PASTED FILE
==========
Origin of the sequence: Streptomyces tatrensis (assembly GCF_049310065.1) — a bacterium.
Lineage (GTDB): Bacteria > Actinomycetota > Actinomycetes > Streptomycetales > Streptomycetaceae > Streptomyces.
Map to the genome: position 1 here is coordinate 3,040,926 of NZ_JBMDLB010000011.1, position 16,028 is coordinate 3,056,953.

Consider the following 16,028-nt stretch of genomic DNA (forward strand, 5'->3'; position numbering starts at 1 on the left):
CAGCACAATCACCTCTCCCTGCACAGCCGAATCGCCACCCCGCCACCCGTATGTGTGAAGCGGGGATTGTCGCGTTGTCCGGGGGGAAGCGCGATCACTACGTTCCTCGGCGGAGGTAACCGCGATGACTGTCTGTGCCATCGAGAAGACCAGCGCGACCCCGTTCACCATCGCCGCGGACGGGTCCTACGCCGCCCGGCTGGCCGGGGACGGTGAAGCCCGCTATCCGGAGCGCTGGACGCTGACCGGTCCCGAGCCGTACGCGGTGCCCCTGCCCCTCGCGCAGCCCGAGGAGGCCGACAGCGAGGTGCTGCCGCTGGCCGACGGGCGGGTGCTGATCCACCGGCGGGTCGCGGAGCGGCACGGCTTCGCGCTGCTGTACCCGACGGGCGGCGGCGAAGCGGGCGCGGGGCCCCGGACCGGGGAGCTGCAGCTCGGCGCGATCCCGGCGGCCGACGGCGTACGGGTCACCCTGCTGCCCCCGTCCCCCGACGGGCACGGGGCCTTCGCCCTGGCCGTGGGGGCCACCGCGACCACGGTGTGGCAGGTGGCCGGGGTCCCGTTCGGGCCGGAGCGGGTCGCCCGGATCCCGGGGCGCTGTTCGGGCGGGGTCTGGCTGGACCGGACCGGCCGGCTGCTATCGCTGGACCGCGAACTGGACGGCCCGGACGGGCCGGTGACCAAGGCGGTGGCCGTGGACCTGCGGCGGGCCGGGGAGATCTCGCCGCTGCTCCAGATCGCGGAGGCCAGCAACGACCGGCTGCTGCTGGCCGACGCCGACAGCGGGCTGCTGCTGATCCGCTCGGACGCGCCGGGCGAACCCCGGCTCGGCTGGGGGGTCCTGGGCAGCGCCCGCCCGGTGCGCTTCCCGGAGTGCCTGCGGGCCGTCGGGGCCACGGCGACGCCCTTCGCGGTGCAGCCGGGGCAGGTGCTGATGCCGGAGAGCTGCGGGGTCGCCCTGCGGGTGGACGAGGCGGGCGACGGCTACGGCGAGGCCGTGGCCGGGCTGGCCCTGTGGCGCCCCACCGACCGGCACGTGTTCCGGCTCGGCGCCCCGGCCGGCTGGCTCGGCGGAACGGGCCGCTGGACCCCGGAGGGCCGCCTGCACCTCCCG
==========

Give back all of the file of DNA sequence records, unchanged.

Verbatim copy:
Origin of the sequence: Streptomyces tatrensis (assembly GCF_049310065.1) — a bacterium.
Lineage (GTDB): Bacteria > Actinomycetota > Actinomycetes > Streptomycetales > Streptomycetaceae > Streptomyces.
Map to the genome: position 1 here is coordinate 3,040,926 of NZ_JBMDLB010000011.1, position 16,028 is coordinate 3,056,953.

Consider the following 16,028-nt stretch of genomic DNA (forward strand, 5'->3'; position numbering starts at 1 on the left):
CAGCACAATCACCTCTCCCTGCACAGCCGAATCGCCACCCCGCCACCCGTATGTGTGAAGCGGGGATTGTCGCGTTGTCCGGGGGGAAGCGCGATCACTACGTTCCTCGGCGGAGGTAACCGCGATGACTGTCTGTGCCATCGAGAAGACCAGCGCGACCCCGTTCACCATCGCCGCGGACGGGTCCTACGCCGCCCGGCTGGCCGGGGACGGTGAAGCCCGCTATCCGGAGCGCTGGACGCTGACCGGTCCCGAGCCGTACGCGGTGCCCCTGCCCCTCGCGCAGCCCGAGGAGGCCGACAGCGAGGTGCTGCCGCTGGCCGACGGGCGGGTGCTGATCCACCGGCGGGTCGCGGAGCGGCACGGCTTCGCGCTGCTGTACCCGACGGGCGGCGGCGAAGCGGGCGCGGGGCCCCGGACCGGGGAGCTGCAGCTCGGCGCGATCCCGGCGGCCGACGGCGTACGGGTCACCCTGCTGCCCCCGTCCCCCGACGGGCACGGGGCCTTCGCCCTGGCCGTGGGGGCCACCGCGACCACGGTGTGGCAGGTGGCCGGGGTCCCGTTCGGGCCGGAGCGGGTCGCCCGGATCCCGGGGCGCTGTTCGGGCGGGGTCTGGCTGGACCGGACCGGCCGGCTGCTATCGCTGGACCGCGAACTGGACGGCCCGGACGGGCCGGTGACCAAGGCGGTGGCCGTGGACCTGCGGCGGGCCGGGGAGATCTCGCCGCTGCTCCAGATCGCGGAGGCCAGCAACGACCGGCTGCTGCTGGCCGACGCCGACAGCGGGCTGCTGCTGATCCGCTCGGACGCGCCGGGCGAACCCCGGCTCGGCTGGGGGGTCCTGGGCAGCGCCCGCCCGGTGCGCTTCCCGGAGTGCCTGCGGGCCGTCGGGGCCACGGCGACGCCCTTCGCGGTGCAGCCGGGGCAGGTGCTGATGCCGGAGAGCTGCGGGGTCGCCCTGCGGGTGGACGAGGCGGGCGACGGCTACGGCGAGGCCGTGGCCGGGCTGGCCCTGTGGCGCCCCACCGACCGGCACGTGTTCCGGCTCGGCGCCCCGGCCGGCTGGCTCGGCGGAACGGGCCGCTGGACCCCGGAGGGCCGCCTGCACCTCCCG